Wang Wang , MSc, Shaun M.K. McKinnie , BSc, Vaibhav B. Patel , PhD, George Haddad , PhD, Zuocheng Wang , PhD, Pavel Zhabyeyev , PhD, Subhash K. Das , MSc, Ratnadeep Basu , MD, Brent McLean , BSc, Vijay Kandalam , PhD, Josef M. Penninger , MD, Zamaneh Kassiri , PhD, John C. Vederas , PhD, Allan G. Murray , MD, Gavin Y. Oudit , MD, PhD, FRCP(C)
23 August 2013
Coronary artery disease leading to myocardial ischemia is the most common cause of heart failure. Apelin (APLN), the endogenous peptide ligand of the APJ receptor, has emerged as a novel regulator of the cardiovascular system.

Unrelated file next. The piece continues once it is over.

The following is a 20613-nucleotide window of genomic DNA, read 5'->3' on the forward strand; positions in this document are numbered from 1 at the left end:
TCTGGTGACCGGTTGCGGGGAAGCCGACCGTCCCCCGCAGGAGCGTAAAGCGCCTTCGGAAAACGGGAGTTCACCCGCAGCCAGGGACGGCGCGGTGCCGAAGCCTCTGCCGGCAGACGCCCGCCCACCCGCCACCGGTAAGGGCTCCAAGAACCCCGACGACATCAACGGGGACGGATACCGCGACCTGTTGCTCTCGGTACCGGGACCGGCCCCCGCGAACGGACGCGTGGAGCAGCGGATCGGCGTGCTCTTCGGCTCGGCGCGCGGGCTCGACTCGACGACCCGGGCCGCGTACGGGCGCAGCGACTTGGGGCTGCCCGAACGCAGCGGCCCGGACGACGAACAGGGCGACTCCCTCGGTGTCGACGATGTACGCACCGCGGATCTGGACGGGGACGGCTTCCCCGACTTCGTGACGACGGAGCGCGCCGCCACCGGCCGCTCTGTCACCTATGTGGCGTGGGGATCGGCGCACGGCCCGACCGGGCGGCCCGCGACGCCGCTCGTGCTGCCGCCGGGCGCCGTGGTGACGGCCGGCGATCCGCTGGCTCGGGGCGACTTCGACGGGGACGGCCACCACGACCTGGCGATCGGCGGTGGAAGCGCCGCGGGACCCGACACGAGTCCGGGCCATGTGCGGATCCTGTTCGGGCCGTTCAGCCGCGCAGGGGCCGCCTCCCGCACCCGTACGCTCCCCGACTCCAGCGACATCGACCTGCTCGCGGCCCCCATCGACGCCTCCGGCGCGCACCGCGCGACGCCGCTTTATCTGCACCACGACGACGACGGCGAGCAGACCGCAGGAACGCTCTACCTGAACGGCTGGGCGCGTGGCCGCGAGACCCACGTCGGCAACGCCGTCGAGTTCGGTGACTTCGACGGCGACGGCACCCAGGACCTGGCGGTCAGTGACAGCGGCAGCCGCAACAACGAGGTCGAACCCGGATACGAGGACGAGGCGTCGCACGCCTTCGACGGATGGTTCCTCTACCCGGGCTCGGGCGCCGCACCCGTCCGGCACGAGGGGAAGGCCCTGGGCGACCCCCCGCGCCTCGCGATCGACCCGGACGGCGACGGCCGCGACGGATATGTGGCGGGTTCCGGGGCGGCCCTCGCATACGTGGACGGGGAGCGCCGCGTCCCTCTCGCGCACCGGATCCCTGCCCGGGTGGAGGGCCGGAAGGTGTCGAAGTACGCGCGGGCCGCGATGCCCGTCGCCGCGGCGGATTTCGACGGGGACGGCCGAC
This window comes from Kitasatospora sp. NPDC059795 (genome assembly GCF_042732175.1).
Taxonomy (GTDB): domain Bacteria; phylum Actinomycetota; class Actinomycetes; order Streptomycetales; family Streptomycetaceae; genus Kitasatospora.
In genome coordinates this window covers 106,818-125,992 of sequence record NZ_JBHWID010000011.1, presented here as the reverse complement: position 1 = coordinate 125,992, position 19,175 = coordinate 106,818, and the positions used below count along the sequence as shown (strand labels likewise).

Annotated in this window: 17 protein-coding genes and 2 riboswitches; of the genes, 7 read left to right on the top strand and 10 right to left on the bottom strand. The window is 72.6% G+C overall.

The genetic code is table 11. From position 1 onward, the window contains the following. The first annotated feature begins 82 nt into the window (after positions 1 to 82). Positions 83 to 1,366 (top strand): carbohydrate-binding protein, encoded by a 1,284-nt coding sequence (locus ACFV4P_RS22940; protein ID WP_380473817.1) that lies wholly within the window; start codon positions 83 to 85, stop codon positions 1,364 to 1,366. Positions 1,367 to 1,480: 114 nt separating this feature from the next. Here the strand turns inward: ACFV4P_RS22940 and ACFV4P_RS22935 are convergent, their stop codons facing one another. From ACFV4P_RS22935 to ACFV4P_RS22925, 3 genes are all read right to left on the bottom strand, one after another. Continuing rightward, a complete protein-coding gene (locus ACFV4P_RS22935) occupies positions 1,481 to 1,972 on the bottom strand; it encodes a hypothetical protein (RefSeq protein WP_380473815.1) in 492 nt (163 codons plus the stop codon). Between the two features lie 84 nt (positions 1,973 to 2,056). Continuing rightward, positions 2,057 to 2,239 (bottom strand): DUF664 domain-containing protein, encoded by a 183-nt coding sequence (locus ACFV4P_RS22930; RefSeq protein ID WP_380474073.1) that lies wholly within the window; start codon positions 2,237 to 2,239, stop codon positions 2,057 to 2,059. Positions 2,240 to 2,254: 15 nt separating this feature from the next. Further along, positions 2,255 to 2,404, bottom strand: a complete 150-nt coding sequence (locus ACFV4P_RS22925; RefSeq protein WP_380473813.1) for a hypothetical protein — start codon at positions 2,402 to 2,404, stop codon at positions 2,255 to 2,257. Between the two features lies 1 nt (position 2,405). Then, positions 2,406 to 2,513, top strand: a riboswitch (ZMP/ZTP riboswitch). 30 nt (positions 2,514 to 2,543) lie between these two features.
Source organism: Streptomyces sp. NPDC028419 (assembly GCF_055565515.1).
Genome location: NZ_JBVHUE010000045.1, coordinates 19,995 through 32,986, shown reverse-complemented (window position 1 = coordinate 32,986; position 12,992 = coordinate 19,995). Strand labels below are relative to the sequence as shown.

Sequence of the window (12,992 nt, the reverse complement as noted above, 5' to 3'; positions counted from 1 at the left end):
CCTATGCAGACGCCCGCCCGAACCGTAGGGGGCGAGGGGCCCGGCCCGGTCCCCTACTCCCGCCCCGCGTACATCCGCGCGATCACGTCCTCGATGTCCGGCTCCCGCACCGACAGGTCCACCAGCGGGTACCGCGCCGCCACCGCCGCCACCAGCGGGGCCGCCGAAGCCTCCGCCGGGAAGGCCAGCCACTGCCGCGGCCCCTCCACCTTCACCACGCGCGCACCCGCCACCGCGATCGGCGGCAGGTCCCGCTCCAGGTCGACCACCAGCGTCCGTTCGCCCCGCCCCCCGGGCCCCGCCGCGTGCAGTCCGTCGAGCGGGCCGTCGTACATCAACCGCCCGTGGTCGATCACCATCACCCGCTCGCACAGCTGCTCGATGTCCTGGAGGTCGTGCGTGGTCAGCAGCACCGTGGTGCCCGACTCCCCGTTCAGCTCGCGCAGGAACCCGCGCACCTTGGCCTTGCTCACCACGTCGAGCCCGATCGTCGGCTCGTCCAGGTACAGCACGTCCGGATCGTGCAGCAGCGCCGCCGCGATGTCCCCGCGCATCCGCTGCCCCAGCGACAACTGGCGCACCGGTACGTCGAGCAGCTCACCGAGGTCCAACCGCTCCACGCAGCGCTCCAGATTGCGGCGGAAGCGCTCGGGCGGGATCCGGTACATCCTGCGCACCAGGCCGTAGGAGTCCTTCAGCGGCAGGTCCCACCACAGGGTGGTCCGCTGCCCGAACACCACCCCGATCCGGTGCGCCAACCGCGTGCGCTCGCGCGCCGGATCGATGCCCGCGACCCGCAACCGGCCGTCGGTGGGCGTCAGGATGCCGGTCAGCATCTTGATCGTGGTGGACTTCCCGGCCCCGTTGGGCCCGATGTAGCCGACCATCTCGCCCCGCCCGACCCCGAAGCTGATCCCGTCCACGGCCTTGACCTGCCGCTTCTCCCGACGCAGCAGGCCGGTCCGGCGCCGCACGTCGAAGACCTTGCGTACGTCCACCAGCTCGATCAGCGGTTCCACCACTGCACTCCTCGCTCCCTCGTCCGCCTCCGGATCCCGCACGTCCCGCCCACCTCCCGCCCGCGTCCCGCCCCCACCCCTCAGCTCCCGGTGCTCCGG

Here we show a critical role of APLN in myocardial infarction (MI) and ischemia‐reperfusion (IR) injury in patients and animal models. Myocardial APLN levels were reduced in patients with ischemic heart failure. Loss of APLN increased MI‐related mortality, infarct size, and inflammation with drastic reductions in prosurvival pathways resulting in greater systolic dysfunction and heart failure. APLN deficiency decreased vascular sprouting, impaired sprouting of human endothelial progenitor cells, and compromised in vivo myocardial angiogenesis. Lack of APLN enhanced susceptibility to ischemic injury and compromised functional recovery following ex vivo and in vivo IR injury. We designed and synthesized two novel APLN analogues resistant to angiotensin converting enzyme 2 cleavage and identified one analogue, which mimicked the function of APLN, to be markedly protective against ex vivo and in vivo myocardial IR injury linked to greater activation of survival pathways and promotion of angiogenesis.